Despite instructions from the UPP to members not to resist, party followers put up a 30-minute fight when 60 NIS agents came to the National Assembly to arrest Rep. Lee Seok-ki.
The UPP, meanwhile, is going into “court battle” mode. More specifically, they’re arguing that the recordings of their meetings were made illegally, and therefore are inadmissible as evidence. This is a legal strategy employed by defense attorneys in other spy cases, too, reports the Chosun. Mind you, UPP head Lee Jung-hee and her husband are both lawyers and, in fact, have joined Lee’s legal team.
It seems everybody can agree that the UPP’s response to this crisis has been, in a word, abysmal. The Chosun, of course, notes that the UPP went from “there was no meeting” to “there was a meeting, but nothing about guns and blowing stuff up was said” to “there was a meeting and ‘guns’ and ‘blowing stuff up’ might have been mentioned, but the NIS is manufacturing the context” to “we were only joking.” You know you’ve truly screwed the pooch, however, when you’ve got UPP members going to the Hankyoreh to bitch about how the party leadership has thrown the party in crisis by a) refusing to apologize for Lee’s bizarre comments and behavior and b) lying to the public despite internal agreements to come clean right at the beginning.
Certain quarters of the party also complain that since the party split, nobody’s been able to keep the Gyeonggi Dongbu-centered leadership in check. Not surprisingly, the Justice Party—composed largely of folk who left the UPP when the Gyeonggi Dongbu-types took over–decided as a party to vote in favor of the arrest.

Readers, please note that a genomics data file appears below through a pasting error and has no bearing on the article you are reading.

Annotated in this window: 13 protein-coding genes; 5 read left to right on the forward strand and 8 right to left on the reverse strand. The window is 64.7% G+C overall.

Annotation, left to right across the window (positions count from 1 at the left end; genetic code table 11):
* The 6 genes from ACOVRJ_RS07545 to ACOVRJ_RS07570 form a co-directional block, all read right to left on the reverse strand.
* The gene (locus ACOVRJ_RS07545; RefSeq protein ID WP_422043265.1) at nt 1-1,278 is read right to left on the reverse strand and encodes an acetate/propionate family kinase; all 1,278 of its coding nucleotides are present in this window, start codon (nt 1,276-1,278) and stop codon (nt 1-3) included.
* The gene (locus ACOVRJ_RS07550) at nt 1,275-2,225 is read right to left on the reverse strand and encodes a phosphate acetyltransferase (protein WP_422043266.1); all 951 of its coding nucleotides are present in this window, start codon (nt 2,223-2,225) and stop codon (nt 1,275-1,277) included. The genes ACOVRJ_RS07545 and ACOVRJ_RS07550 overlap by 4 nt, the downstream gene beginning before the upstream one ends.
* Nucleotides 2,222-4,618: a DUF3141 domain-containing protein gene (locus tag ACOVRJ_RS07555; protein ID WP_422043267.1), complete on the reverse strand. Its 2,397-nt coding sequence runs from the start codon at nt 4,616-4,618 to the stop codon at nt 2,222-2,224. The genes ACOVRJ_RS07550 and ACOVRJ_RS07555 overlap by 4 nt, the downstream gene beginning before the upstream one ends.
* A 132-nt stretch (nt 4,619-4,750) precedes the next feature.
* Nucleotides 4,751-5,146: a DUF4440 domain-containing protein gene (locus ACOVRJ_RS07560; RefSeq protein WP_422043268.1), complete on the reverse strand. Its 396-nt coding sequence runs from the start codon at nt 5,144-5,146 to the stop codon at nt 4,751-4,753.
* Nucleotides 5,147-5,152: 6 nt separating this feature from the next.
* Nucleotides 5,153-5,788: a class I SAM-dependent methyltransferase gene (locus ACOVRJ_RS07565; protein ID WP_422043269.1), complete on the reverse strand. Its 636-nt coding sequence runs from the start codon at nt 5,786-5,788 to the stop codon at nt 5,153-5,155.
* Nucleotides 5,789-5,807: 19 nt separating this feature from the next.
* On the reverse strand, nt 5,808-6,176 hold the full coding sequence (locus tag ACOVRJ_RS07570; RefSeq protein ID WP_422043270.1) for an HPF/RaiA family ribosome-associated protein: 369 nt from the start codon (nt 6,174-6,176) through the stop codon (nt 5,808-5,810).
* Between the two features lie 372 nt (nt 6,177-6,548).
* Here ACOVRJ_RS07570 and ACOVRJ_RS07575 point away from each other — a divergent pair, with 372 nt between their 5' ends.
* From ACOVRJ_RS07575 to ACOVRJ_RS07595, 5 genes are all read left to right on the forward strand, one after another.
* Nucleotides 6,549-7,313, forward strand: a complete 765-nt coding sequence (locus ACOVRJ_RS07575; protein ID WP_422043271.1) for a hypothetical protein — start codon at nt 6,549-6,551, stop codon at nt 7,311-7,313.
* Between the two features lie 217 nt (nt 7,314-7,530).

Just to give you an idea of how toxic the UPP is right now, read what DP chairman Kim Han-gil had to say:
Rep. Kim Han-gil, leader of the liberal party, said that he could not protect someone who denies the Constitution, referring to Lee. Members of the UPP warned that if the DP allows a vote on him, it will be tantamount to “crossing a point of no return.”
“The DP will never accept any irresponsible groups that deny the Republic of Korea. The absurd way of thinking by the North Korean sympathizers can never sway the nation,” said Rep. Kim.
Park Jie-won, a DP heavyweight who previously served as floor leader, even called on Lee to leave the UPP. “Otherwise, the UPP will have to expel him on its own,” he said.
That said, 25 non-UPP lawmakers—most likely from the DP—either voted against the arrest motion or abstained, leading some (mostly conservatives) to ask “WTF, is 10% of the National Assembly really pro-North Korean?”
Naturally enough, Rep. Lee had called on lawmakers to vote down the arrest motion. In doing so, he appealed to none other than the New York Times, claiming that the paper had compared the charges against him to the political repression of the Yusin era. He also claimed the paper said the charges were a witchhunt by the NIS to deflect attention, and that the Park Chung-hee administration had used similar charges to go after dissidents. The problem, notes the Chosun Ilbo, is that the NYT didn’t say that—it just said that Korean politicians were saying that.
One thing the NIS is really worried about is their informant. Much of their case relies on his testimony, but with his personal information spreading around the Internet and some progressives calling him a traitor, officials are worried he a) might have a target on his back and b) he might recant his testimony. At any rate, it looks like the NIS has put him in some sort of witness protection program.